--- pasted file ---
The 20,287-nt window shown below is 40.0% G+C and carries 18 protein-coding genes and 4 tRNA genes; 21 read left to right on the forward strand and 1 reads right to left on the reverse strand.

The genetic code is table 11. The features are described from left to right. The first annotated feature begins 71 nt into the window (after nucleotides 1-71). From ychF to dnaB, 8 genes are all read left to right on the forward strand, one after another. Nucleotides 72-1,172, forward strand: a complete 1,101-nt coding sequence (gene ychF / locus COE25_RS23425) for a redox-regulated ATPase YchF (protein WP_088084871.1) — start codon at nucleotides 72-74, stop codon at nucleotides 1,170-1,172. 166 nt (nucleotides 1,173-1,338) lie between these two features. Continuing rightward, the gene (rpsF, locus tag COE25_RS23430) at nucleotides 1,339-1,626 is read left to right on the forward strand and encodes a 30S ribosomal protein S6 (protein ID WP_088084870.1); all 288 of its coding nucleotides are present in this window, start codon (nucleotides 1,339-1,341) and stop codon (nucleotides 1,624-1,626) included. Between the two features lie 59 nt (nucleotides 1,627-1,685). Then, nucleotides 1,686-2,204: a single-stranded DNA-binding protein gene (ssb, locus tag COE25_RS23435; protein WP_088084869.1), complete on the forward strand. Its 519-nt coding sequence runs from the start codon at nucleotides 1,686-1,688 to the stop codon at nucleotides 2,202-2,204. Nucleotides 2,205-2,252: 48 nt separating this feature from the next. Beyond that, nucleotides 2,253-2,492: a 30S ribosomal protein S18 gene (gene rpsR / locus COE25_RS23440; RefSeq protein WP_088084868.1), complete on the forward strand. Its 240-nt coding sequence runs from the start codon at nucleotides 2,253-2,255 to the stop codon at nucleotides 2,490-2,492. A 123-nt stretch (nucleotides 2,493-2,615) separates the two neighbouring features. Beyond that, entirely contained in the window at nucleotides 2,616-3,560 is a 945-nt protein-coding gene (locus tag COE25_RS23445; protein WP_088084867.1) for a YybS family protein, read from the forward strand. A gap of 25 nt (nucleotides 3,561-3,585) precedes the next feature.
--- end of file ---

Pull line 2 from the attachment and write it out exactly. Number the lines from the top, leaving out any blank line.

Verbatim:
The genetic code is table 11. The features are described from left to right. The first annotated feature begins 71 nt into the window (after nucleotides 1-71). From ychF to dnaB, 8 genes are all read left to right on the forward strand, one after another. Nucleotides 72-1,172, forward strand: a complete 1,101-nt coding sequence (gene ychF / locus COE25_RS23425) for a redox-regulated ATPase YchF (protein WP_088084871.1) — start codon at nucleotides 72-74, stop codon at nucleotides 1,170-1,172. 166 nt (nucleotides 1,173-1,338) lie between these two features. Continuing rightward, the gene (rpsF, locus tag COE25_RS23430) at nucleotides 1,339-1,626 is read left to right on the forward strand and encodes a 30S ribosomal protein S6 (protein ID WP_088084870.1); all 288 of its coding nucleotides are present in this window, start codon (nucleotides 1,339-1,341) and stop codon (nucleotides 1,624-1,626) included. Between the two features lie 59 nt (nucleotides 1,627-1,685). Then, nucleotides 1,686-2,204: a single-stranded DNA-binding protein gene (ssb, locus tag COE25_RS23435; protein WP_088084869.1), complete on the forward strand. Its 519-nt coding sequence runs from the start codon at nucleotides 1,686-1,688 to the stop codon at nucleotides 2,202-2,204. Nucleotides 2,205-2,252: 48 nt separating this feature from the next. Beyond that, nucleotides 2,253-2,492: a 30S ribosomal protein S18 gene (gene rpsR / locus COE25_RS23440; RefSeq protein WP_088084868.1), complete on the forward strand. Its 240-nt coding sequence runs from the start codon at nucleotides 2,253-2,255 to the stop codon at nucleotides 2,490-2,492. A 123-nt stretch (nucleotides 2,493-2,615) separates the two neighbouring features. Beyond that, entirely contained in the window at nucleotides 2,616-3,560 is a 945-nt protein-coding gene (locus tag COE25_RS23445; protein WP_088084867.1) for a YybS family protein, read from the forward strand. A gap of 25 nt (nucleotides 3,561-3,585) precedes the next feature.